Dear prime minister, do not waste the dialogue with youth
MERAL TAMERI believe that Prime Minister Erdoğan’s meeting with the youth and their representatives today is very critical. The young people resisting at Gezi Park are giving very important lessons in democracy not only to the government but also to all of us including the opposition parties. And I assume everybody, including the executive members of the ruling Justice and Democracy Party (AKP), have drawn lessons from this (unfortunately, except for Prime Minister Erdoğan, for now)…
As a matter of fact, a very significant thing is happening in Turkey. The Gezi resistance is the biggest crisis the AKP has encountered since it has come to power in 2002. Some of you might think that up until today the AKP has fought bigger fights from party closures to military memorandums. Yes, but these interventions had no legitimacy and the AKP was ready and equipped for them.
In this latest example, though, there is legitimacy, and moreover, the government was caught unprepared. Actually not only the government but everybody was caught unprepared. Intellectuals and academics should seriously investigate this phenomenon; of course, the opposition parties also…
As I was writing these lines, I saw Prime Minister Erdoğan on TV storming around at the AKP group meeting at the Parliament: “We have always tried to understand those who did not vote for us; but we have not been a party in a showdown with different segments of the society. Just as we have managed with other tricks, we will, with god’s help, overcome this also.”
As daily Yeni Şafak’s Ankara representative Abdülkadir Selvi has written, Prime Minister Erdoğan, in this case, unfortunately has opted to “fight.” I’m afraid in the meeting today he will prefer to impose his own views instead of setting up a dialogue with those who launched the resistance. As a matter of fact, Deputy Prime Minister Bülent Arınç gave some clues of this in his press statement the other night, “Our prime minister will meet with those who have democratic and environmental demands and we hope he will persuade them.”
Topçu Kışlası (Artillery Barracks) equals Erdoğan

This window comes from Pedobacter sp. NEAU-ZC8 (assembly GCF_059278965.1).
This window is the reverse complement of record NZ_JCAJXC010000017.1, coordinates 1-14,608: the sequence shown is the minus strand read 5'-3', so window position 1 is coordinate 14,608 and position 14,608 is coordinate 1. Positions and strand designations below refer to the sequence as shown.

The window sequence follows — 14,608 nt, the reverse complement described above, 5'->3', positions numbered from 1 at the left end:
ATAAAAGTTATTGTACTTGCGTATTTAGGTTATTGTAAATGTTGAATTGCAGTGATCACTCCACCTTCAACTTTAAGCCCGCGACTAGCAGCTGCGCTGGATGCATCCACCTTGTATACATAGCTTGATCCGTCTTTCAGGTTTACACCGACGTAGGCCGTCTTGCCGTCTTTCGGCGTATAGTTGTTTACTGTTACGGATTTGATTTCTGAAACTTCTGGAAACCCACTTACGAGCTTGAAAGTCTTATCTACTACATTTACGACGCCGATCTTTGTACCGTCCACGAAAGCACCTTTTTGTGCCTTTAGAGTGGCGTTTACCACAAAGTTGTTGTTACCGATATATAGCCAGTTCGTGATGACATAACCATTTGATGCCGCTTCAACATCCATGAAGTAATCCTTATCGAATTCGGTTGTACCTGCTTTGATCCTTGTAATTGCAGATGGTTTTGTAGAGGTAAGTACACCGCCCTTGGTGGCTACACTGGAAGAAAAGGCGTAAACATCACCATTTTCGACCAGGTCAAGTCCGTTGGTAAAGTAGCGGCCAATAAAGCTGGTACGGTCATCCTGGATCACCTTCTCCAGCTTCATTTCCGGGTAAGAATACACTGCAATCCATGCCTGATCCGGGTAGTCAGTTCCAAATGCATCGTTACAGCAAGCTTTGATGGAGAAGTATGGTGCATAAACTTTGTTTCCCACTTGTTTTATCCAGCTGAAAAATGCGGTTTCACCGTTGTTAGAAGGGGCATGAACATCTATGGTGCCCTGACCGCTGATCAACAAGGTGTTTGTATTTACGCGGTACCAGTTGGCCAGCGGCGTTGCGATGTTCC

Besides, both PM Erdoğan and the AKP hold meetings with various nongovernmental organization representatives saying they are exchanging views with different segments, but in the end, they do not move an inch from where they stand.
The prime minister still has this psychology of “Everything is totally under our control. What I say will happen.” He has identified himself with the Topçu Kışlası (Artillery Barracks). He thinks he has given enough concessions by giving up plans for building a hotel, residence and mall. He probably hopes to persuade the Gezi resisters in the meeting today to that end.
Whereas, there are local elections on March 2014 and he may put it at the top of the list of AKP’s candidate for Istanbul metropolitan mayor’s pledges to the public: The Artillery Barracks.
Dear prime minister, the young people resisting at Gezi Park have no idea what “old” Turkey was like; they are not used to a “fatherly figure” who is trying to tune the whole society every minute. Meanwhile, you are asking, “We have pledged the Artillery Barracks in our 2011 election campaign, and why wasn’t anybody opposed to that then?” You would not expect from those who would not vote for you would scrutinize your election pledges.
As a last word: As a journalist who has spent her years in the civil society, I do expect a miracle in 24 hours.
Meral Tamer is a columnist for daily Milliyet in which this piece was published on June 12. It was translated into English by the Daily News staff.